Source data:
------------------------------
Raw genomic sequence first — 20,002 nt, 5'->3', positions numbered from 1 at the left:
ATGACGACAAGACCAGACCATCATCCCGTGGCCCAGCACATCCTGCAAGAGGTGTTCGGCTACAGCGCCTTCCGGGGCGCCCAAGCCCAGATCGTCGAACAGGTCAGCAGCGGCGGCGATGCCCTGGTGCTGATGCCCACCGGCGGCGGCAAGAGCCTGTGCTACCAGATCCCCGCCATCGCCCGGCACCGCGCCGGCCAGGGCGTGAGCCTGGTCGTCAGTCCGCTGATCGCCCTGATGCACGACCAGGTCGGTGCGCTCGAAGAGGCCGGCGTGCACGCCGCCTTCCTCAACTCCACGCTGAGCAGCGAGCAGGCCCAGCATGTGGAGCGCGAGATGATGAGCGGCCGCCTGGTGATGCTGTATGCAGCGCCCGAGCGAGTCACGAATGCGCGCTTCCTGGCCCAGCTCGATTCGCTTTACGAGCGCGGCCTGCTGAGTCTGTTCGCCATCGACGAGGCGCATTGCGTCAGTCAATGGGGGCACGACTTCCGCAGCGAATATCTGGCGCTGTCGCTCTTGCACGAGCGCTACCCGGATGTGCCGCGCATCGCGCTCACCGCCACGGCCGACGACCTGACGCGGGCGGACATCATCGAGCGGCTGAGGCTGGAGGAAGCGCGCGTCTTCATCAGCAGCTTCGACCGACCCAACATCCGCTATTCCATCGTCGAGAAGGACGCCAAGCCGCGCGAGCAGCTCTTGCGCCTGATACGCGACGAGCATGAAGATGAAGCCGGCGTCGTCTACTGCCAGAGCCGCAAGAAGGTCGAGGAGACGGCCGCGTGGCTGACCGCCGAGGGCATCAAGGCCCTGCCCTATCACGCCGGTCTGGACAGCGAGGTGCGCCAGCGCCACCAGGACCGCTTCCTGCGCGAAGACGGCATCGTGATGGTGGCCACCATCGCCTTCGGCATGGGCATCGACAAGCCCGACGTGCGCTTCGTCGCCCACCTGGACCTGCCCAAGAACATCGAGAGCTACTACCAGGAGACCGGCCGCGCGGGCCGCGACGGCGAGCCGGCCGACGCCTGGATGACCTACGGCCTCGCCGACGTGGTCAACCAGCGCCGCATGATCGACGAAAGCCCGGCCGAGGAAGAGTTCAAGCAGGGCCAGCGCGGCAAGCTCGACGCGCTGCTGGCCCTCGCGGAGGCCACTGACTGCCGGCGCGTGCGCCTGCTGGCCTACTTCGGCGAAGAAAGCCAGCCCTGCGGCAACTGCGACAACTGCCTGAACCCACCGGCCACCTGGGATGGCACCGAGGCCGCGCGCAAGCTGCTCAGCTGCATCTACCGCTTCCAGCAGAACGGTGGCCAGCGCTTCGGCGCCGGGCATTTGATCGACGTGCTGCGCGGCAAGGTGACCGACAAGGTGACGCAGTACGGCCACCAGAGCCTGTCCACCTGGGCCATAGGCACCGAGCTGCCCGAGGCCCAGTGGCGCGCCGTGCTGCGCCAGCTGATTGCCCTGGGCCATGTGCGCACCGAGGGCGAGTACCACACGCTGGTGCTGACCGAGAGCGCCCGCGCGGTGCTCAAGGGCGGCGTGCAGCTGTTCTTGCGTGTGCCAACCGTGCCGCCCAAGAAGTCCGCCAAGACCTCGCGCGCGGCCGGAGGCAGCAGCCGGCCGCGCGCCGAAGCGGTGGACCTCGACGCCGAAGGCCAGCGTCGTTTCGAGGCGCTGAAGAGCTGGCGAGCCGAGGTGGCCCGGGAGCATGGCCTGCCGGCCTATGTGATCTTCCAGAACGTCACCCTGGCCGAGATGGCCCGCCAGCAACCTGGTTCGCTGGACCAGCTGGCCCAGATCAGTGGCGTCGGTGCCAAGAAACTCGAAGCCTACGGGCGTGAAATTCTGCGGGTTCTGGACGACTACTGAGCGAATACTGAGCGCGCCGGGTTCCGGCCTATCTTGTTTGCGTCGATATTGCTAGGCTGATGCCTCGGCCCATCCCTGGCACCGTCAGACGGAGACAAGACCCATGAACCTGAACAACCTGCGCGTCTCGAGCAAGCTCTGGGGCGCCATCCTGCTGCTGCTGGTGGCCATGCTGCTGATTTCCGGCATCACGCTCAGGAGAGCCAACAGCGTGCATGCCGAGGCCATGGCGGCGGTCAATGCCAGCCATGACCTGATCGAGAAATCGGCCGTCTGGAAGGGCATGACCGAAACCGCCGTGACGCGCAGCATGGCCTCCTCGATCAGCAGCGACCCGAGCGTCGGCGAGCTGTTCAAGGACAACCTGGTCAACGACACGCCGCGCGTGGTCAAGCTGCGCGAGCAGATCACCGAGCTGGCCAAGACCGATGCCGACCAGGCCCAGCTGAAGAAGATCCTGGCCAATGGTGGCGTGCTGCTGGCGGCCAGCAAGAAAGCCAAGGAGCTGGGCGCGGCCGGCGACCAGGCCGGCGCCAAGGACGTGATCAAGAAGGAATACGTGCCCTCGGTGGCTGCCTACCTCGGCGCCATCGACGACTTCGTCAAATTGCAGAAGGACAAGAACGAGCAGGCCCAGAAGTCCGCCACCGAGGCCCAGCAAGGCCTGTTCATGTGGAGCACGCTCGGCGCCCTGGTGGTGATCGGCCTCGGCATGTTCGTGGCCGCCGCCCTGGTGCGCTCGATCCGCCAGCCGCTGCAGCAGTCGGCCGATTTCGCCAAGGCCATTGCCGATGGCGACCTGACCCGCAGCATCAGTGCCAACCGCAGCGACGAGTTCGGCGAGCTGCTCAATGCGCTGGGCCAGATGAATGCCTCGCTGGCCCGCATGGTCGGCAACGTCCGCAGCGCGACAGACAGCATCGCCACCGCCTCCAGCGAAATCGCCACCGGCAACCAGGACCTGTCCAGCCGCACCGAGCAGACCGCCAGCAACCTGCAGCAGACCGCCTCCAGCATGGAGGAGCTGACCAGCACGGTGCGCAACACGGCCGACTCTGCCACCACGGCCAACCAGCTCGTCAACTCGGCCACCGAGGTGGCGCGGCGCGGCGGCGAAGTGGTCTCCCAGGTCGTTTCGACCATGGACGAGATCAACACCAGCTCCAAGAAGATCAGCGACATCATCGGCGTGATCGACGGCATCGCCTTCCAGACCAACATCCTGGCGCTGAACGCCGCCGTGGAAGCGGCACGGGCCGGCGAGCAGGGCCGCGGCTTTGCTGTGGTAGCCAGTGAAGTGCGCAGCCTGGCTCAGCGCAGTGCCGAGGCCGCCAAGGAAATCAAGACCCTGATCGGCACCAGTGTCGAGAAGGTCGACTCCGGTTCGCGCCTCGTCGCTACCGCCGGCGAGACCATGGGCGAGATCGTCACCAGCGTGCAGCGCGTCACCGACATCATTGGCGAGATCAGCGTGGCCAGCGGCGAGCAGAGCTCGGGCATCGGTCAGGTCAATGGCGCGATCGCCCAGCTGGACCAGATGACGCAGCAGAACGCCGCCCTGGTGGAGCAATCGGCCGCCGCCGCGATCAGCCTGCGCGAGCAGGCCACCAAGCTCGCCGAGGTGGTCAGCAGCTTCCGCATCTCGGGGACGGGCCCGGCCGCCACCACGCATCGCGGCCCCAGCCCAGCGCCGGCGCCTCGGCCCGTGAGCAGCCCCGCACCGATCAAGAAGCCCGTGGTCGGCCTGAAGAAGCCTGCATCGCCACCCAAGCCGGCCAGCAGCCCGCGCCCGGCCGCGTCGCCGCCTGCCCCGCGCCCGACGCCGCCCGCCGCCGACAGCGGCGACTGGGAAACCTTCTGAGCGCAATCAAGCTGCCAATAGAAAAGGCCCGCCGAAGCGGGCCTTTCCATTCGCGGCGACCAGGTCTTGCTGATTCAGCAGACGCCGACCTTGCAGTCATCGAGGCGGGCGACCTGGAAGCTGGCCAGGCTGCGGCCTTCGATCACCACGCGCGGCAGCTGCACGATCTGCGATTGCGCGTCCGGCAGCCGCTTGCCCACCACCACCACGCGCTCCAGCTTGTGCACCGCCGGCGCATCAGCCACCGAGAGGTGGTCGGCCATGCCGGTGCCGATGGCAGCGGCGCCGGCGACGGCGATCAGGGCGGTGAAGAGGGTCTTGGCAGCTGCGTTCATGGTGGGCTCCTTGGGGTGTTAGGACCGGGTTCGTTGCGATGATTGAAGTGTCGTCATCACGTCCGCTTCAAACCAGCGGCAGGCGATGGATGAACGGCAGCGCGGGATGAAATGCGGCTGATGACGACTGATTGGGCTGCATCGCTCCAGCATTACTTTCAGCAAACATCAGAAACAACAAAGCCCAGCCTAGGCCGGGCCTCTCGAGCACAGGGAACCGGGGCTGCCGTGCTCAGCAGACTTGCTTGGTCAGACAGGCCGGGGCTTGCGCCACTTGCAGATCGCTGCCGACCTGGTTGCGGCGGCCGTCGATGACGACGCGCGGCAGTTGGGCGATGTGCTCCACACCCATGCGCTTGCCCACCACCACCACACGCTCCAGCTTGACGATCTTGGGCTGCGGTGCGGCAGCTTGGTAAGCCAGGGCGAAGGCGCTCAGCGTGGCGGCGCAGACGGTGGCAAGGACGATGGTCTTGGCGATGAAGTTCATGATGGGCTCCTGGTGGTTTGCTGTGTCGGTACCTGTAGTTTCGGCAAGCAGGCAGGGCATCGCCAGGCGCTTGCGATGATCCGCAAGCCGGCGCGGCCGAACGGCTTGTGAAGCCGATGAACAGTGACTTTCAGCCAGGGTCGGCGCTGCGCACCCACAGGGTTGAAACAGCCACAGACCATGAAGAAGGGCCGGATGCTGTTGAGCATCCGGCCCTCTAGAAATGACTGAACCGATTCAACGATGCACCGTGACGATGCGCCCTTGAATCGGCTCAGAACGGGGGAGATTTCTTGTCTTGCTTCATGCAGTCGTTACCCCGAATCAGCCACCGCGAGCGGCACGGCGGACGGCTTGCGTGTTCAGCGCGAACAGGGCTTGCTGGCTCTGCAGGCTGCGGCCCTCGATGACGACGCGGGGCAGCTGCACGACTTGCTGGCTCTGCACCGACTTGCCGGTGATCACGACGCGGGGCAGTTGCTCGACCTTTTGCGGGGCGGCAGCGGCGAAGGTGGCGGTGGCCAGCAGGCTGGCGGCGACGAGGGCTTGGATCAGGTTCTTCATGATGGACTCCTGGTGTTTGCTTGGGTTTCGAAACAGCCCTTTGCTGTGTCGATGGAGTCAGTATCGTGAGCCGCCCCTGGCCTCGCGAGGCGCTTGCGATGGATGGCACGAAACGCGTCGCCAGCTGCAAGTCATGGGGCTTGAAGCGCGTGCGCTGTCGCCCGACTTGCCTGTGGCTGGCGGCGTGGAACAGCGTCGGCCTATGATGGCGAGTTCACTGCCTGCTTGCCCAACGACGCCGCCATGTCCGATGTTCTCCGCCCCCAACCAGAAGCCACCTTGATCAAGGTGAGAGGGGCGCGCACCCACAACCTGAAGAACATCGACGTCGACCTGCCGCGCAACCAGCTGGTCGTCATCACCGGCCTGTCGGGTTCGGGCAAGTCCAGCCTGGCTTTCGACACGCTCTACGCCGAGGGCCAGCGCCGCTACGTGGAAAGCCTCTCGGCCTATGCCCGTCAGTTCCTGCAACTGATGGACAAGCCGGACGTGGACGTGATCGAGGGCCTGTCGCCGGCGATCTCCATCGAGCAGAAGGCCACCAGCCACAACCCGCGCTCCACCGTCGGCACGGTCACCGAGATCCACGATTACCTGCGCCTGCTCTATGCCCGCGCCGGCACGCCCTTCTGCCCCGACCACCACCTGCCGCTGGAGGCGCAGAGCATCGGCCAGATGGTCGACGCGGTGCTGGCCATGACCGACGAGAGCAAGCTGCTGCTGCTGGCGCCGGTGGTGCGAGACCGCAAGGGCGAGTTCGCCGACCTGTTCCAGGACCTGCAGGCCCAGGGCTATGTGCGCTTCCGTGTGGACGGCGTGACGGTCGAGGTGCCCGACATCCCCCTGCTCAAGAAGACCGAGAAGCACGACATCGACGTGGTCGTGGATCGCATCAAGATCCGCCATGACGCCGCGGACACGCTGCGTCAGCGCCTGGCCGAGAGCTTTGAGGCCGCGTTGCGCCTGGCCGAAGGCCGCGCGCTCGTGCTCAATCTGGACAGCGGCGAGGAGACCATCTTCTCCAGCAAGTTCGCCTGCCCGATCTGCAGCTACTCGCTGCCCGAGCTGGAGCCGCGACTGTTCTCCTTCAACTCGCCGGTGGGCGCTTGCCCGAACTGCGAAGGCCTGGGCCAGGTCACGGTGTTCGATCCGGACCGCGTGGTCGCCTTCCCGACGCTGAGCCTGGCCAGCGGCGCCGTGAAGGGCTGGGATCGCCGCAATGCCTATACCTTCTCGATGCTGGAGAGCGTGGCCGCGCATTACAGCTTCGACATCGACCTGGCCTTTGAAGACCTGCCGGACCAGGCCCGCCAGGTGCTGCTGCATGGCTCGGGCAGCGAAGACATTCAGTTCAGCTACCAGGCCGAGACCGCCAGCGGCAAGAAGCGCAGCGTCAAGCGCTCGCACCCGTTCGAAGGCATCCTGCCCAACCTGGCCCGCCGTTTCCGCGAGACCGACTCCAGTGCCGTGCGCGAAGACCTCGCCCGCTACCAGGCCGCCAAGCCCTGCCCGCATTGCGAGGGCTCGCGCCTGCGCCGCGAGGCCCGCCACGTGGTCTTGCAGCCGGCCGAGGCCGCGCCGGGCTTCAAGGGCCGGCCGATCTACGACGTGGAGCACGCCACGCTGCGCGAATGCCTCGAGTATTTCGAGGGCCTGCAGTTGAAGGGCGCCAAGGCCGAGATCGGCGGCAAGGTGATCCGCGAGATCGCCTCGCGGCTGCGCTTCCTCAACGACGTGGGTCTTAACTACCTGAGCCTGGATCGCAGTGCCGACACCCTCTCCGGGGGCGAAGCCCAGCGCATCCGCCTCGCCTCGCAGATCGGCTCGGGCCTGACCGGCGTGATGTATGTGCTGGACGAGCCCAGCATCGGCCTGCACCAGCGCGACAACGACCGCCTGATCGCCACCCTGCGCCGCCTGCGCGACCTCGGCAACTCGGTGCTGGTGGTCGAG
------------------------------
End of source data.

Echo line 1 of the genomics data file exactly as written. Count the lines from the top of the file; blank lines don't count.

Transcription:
Raw genomic sequence first — 20,002 nt, 5'->3', positions numbered from 1 at the left: